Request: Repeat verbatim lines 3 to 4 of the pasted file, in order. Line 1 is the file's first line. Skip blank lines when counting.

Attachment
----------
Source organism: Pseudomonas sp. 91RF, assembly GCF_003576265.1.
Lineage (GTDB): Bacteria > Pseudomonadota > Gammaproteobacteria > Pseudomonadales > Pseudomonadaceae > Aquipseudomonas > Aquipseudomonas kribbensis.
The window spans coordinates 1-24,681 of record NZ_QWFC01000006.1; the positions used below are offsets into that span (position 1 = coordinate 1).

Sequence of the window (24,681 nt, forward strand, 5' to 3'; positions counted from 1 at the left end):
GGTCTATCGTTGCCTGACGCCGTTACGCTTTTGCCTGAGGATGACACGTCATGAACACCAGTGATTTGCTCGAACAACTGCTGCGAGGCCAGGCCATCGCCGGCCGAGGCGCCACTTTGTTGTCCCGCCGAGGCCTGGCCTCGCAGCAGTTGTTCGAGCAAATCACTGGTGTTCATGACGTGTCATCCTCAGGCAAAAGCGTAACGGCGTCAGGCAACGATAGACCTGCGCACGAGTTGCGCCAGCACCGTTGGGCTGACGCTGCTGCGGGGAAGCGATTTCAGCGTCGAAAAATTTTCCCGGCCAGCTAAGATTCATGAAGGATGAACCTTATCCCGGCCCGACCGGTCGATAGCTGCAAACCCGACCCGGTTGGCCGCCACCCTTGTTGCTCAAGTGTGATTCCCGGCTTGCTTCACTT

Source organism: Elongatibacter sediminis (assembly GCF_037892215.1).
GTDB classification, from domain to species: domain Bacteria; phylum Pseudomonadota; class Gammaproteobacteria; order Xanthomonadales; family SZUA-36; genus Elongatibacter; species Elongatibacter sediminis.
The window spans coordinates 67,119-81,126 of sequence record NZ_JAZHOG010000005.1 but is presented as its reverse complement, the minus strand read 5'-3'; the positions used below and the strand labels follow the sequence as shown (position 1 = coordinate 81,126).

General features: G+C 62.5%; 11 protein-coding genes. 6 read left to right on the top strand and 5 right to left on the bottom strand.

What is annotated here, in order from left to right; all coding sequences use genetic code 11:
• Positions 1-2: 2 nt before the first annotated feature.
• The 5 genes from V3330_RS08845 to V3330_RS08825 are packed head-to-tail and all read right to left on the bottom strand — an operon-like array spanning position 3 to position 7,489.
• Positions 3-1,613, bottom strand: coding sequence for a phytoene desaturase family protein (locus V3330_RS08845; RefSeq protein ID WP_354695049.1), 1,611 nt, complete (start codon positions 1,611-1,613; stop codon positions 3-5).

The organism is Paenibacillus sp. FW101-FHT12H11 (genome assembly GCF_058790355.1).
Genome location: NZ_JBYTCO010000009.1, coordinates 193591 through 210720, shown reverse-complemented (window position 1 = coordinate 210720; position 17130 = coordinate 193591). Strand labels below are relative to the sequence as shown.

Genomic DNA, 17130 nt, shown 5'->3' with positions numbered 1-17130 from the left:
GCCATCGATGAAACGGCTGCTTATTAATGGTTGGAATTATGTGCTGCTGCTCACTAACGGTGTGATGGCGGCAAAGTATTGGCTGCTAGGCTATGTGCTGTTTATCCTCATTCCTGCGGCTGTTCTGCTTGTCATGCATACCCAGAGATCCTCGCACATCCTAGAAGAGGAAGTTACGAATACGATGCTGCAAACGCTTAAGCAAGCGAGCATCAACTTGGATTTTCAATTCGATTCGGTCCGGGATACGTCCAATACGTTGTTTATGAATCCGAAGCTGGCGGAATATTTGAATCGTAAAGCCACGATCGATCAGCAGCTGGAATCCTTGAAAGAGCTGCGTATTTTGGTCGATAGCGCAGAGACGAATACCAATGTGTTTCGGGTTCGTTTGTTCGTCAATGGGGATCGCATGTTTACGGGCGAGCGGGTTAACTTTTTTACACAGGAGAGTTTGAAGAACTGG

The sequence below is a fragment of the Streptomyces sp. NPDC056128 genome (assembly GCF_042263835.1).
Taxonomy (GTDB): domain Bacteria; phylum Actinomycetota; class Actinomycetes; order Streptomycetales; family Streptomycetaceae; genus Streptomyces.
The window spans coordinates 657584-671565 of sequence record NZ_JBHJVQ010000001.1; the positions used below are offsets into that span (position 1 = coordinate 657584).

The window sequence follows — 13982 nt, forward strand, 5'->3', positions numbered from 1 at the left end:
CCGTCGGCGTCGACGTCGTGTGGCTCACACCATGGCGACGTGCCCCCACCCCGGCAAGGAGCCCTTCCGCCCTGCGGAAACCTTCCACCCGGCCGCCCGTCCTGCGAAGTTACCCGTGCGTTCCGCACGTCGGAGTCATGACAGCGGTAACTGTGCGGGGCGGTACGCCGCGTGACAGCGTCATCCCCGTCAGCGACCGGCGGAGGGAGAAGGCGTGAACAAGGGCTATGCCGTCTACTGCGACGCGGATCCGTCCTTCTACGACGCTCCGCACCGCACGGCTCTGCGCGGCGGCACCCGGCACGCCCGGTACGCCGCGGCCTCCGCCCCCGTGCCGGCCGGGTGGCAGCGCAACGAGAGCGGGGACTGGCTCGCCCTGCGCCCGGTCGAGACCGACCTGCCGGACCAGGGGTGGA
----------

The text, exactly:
The window spans coordinates 1-24,681 of record NZ_QWFC01000006.1; the positions used below are offsets into that span (position 1 = coordinate 1).

Sequence of the window (24,681 nt, forward strand, 5' to 3'; positions counted from 1 at the left end):